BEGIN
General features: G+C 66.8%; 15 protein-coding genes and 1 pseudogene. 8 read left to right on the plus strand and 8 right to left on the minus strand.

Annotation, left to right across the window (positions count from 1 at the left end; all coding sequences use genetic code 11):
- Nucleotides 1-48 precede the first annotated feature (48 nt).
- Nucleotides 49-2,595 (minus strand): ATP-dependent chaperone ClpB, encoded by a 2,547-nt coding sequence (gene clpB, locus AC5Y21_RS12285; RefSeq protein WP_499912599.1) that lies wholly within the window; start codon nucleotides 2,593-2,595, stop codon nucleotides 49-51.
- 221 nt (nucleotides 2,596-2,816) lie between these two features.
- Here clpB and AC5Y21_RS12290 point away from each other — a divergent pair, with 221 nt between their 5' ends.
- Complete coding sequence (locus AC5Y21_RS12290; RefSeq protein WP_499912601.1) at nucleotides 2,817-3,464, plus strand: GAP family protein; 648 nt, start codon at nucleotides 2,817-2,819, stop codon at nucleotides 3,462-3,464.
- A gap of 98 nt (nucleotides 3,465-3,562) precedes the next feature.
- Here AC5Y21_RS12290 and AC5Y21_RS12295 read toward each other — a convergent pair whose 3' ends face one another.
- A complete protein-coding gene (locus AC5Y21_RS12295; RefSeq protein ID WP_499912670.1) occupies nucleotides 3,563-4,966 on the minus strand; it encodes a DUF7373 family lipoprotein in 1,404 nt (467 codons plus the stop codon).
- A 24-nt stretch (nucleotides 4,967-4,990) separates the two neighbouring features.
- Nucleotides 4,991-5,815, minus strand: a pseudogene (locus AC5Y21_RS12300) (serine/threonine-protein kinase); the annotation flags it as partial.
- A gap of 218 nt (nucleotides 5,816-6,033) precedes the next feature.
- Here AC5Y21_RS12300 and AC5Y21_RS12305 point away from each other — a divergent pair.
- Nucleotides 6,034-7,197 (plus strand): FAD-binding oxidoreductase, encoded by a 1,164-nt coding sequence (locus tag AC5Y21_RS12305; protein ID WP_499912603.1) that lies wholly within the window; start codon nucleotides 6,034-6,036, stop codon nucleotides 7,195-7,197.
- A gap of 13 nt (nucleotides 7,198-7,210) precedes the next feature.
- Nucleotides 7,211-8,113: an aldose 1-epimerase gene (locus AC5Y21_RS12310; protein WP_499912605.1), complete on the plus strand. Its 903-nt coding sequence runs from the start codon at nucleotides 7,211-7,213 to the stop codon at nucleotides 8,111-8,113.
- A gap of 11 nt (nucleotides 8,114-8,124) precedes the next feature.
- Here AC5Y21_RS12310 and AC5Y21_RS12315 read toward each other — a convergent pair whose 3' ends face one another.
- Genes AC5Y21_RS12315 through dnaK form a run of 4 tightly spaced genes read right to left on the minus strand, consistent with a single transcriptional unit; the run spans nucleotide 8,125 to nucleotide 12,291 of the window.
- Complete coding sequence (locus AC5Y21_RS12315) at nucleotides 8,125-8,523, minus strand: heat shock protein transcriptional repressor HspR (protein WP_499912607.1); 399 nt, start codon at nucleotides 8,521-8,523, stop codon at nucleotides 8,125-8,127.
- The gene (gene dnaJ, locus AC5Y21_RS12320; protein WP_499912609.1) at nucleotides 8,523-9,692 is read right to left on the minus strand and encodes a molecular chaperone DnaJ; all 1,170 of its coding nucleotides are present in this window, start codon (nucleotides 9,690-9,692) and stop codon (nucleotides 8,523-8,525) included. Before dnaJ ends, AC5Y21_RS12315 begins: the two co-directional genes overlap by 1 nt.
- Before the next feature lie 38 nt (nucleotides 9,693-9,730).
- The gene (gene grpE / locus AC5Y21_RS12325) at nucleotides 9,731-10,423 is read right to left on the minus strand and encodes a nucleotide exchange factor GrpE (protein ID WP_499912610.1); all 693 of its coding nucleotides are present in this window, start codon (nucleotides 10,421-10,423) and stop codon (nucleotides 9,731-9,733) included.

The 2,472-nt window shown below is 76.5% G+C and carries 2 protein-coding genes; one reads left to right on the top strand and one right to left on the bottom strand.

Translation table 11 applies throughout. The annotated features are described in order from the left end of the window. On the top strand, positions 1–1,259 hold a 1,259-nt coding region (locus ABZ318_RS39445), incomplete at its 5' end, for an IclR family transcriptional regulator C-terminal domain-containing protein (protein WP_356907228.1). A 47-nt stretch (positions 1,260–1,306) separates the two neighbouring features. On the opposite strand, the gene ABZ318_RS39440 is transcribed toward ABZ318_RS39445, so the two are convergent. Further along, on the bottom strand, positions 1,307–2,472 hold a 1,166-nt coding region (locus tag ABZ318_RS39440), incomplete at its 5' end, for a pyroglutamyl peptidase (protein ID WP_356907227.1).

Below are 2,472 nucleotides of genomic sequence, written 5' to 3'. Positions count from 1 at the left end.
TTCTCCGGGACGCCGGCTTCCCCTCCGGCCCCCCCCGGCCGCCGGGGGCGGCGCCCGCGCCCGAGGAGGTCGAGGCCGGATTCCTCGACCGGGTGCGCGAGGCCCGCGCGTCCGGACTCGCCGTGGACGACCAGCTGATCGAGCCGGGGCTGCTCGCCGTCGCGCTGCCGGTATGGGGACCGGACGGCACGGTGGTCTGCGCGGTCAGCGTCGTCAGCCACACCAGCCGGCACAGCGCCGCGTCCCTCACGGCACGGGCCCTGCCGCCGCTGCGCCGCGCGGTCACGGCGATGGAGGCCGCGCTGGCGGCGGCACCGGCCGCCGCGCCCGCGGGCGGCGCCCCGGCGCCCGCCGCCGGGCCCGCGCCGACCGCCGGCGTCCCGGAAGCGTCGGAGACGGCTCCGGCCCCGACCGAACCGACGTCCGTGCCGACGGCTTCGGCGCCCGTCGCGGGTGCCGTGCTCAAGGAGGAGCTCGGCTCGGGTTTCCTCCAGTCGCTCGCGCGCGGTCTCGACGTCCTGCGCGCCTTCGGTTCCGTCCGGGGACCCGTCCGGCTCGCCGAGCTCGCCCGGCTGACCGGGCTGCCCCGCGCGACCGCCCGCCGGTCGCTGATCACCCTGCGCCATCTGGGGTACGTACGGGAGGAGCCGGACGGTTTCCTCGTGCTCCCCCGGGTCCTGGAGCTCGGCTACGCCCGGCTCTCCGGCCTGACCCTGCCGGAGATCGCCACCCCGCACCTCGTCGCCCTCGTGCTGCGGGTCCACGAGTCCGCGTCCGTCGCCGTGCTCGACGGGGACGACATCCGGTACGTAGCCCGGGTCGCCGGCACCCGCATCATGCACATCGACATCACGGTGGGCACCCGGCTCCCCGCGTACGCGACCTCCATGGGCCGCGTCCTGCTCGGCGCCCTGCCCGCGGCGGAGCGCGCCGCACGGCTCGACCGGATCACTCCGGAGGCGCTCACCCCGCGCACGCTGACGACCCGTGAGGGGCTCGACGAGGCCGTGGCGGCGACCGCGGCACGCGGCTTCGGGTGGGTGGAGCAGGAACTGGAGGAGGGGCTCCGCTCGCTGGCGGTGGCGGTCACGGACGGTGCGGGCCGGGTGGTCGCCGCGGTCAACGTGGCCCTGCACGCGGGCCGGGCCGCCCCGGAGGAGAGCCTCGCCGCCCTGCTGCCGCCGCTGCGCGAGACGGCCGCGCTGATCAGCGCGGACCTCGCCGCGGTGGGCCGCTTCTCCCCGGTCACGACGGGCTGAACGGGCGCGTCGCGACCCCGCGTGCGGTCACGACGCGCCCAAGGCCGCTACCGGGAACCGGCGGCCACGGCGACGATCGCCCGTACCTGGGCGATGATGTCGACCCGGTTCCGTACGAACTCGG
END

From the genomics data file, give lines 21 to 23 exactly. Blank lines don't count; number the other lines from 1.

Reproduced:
- Complete coding sequence (locus AC5Y21_RS12315) at nucleotides 8,125-8,523, minus strand: heat shock protein transcriptional repressor HspR (protein WP_499912607.1); 399 nt, start codon at nucleotides 8,521-8,523, stop codon at nucleotides 8,125-8,127.
- The gene (gene dnaJ, locus AC5Y21_RS12320; protein WP_499912609.1) at nucleotides 8,523-9,692 is read right to left on the minus strand and encodes a molecular chaperone DnaJ; all 1,170 of its coding nucleotides are present in this window, start codon (nucleotides 9,690-9,692) and stop codon (nucleotides 8,523-8,525) included. Before dnaJ ends, AC5Y21_RS12315 begins: the two co-directional genes overlap by 1 nt.
- Before the next feature lie 38 nt (nucleotides 9,693-9,730).